The data for this article were obtained from the November 2017 CCR incidence Tabulation Master File, using the Surveillance, Epidemiology and End Results (SEER) rules for determining multiple primaries. Cancer cases were defined using the International Classification of Diseases for Oncology, Third Edition (ICD-O-3).

The stage data in this study were coded using Collaborative Stage (CS), a system that regulates the quality and completeness of stage data by standardizing various aspects of cancer data collection, such as timing, clinical and pathological assessments, and cancer type descriptions.

Methods

The data for Canada in this report exclude Quebec, because Quebec began collecting stage data for cancers diagnosed in 2014 onward, and these data are not yet a part of the CCR.Note 1 Cancer cases that are not covered under the AJCC’s seventh edition of CS are considered “unstageable” and were excluded from the analysis. Therefore, the denominator used in calculating stage distributions for each cancer includes only cases that were assigned a stage (I to IV or unknown). Stage distribution was calculated using rounded case counts for each cancer by stage. Random rounding to the nearest multiple of 5 was used to prevent the inappropriate disclosure of health information, and numbers ending in 0 or 5 were not rounded. Although data on stage 0 are collected for female breast cancer, these were also excluded from analyses to be consistent with the calculations for the other cancers.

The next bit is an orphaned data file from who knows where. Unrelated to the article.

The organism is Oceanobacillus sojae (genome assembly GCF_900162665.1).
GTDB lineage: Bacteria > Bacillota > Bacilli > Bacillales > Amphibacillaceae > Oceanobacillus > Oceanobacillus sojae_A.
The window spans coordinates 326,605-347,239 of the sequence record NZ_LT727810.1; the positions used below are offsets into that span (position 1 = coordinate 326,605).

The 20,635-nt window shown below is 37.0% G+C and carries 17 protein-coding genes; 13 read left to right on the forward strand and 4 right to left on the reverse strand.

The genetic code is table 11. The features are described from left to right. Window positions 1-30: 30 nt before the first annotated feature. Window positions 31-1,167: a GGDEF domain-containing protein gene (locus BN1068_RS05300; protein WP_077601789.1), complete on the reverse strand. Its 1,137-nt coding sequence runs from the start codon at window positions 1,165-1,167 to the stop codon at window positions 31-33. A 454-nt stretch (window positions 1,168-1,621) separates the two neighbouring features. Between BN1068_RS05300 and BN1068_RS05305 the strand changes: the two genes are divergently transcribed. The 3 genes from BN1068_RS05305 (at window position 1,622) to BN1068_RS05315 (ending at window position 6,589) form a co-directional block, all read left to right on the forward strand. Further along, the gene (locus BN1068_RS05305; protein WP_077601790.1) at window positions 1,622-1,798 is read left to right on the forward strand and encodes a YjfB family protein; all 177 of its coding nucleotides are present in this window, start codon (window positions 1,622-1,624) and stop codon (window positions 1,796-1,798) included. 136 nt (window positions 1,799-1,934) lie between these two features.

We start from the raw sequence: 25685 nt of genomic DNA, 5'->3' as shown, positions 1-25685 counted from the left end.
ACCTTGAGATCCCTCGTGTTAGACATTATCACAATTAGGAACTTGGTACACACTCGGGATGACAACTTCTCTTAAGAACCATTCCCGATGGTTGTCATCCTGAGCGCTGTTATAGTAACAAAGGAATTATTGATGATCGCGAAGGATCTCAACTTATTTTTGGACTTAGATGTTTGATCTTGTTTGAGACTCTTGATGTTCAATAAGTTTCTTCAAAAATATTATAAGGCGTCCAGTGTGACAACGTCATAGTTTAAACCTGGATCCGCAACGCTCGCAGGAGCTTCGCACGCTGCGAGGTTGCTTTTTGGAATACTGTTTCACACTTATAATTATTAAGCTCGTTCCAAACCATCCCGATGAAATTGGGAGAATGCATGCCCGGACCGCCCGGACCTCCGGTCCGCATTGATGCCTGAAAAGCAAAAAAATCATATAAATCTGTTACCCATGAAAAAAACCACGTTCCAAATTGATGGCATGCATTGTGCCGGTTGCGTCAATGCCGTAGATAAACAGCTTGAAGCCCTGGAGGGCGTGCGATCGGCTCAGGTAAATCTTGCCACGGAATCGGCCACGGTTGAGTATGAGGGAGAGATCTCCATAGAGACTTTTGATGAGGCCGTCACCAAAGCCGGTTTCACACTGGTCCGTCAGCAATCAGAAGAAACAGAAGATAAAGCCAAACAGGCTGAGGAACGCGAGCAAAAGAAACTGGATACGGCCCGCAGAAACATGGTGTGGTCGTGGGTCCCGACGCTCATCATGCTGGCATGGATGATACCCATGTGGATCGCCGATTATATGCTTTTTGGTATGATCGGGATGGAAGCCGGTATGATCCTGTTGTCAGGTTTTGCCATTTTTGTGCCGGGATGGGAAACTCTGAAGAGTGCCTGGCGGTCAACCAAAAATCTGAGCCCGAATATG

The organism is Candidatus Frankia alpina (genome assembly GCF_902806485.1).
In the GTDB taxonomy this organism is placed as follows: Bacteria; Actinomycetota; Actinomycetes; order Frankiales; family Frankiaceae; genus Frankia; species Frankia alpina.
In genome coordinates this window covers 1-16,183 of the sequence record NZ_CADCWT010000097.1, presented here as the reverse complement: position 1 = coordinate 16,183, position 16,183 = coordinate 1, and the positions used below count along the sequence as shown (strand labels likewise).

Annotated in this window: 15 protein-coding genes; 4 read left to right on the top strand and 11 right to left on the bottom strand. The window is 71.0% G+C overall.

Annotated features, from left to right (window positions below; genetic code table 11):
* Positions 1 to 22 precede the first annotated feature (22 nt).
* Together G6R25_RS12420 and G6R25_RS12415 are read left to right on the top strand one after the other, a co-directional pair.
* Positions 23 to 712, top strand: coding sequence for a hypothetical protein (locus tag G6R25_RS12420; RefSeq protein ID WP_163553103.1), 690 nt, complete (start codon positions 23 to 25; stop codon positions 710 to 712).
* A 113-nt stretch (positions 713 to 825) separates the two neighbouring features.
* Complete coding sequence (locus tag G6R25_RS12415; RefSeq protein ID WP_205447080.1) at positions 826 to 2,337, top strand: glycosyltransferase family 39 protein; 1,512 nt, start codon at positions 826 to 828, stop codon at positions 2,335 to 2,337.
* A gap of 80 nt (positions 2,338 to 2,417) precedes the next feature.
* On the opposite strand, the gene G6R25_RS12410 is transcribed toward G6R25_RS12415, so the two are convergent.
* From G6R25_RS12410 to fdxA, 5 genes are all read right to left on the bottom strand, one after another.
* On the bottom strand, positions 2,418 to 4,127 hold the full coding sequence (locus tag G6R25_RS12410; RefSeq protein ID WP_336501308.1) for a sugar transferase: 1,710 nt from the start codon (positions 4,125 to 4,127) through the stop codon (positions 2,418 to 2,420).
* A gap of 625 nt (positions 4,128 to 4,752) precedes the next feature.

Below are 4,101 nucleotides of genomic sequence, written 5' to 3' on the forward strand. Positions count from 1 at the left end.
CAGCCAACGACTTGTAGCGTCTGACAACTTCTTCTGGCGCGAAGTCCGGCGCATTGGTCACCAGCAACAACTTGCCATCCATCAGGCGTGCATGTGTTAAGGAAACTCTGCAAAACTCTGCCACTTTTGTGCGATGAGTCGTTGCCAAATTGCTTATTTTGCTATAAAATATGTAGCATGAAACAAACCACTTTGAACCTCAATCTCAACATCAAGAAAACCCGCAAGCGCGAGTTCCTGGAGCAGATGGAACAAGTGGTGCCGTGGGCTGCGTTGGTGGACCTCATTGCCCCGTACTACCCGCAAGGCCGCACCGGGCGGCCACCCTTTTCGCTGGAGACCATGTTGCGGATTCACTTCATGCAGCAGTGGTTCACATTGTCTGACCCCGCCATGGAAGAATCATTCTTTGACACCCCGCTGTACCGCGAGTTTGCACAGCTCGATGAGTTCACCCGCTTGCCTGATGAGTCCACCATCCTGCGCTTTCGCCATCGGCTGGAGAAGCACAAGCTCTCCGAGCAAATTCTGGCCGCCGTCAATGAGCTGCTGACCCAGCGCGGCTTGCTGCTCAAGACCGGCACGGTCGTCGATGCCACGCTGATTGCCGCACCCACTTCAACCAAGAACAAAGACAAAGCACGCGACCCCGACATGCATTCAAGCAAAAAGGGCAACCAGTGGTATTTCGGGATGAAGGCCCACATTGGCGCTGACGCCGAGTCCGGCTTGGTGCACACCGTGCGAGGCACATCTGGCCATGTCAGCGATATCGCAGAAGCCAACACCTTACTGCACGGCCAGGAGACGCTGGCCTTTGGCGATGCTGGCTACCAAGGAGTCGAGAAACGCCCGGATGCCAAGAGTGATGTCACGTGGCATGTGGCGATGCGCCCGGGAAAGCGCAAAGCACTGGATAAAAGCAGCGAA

The distributions represent the population aged 18 to 79. Age-specific incidence rates were calculated using sex-specific population estimates, as of July 1, 2017, for each age group at the national level for the combined period of 2011 to 2015.Note 1 For more information on the data and methods, please see Canadian Cancer Statistics: A 2018 Special Report on Cancer Incidence by Stage.